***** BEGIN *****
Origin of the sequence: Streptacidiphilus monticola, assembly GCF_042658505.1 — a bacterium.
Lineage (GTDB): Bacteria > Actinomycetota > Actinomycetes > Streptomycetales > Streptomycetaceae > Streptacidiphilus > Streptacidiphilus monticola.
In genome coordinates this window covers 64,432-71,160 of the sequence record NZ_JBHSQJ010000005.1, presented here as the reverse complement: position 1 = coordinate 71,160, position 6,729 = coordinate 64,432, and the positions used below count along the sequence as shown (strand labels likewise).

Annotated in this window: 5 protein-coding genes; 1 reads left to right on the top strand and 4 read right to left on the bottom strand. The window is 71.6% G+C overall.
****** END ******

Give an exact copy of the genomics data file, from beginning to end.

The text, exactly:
Origin of the sequence: Streptacidiphilus monticola, assembly GCF_042658505.1 — a bacterium.
Lineage (GTDB): Bacteria > Actinomycetota > Actinomycetes > Streptomycetales > Streptomycetaceae > Streptacidiphilus > Streptacidiphilus monticola.
In genome coordinates this window covers 64,432-71,160 of the sequence record NZ_JBHSQJ010000005.1, presented here as the reverse complement: position 1 = coordinate 71,160, position 6,729 = coordinate 64,432, and the positions used below count along the sequence as shown (strand labels likewise).

Annotated in this window: 5 protein-coding genes; 1 reads left to right on the top strand and 4 read right to left on the bottom strand. The window is 71.6% G+C overall.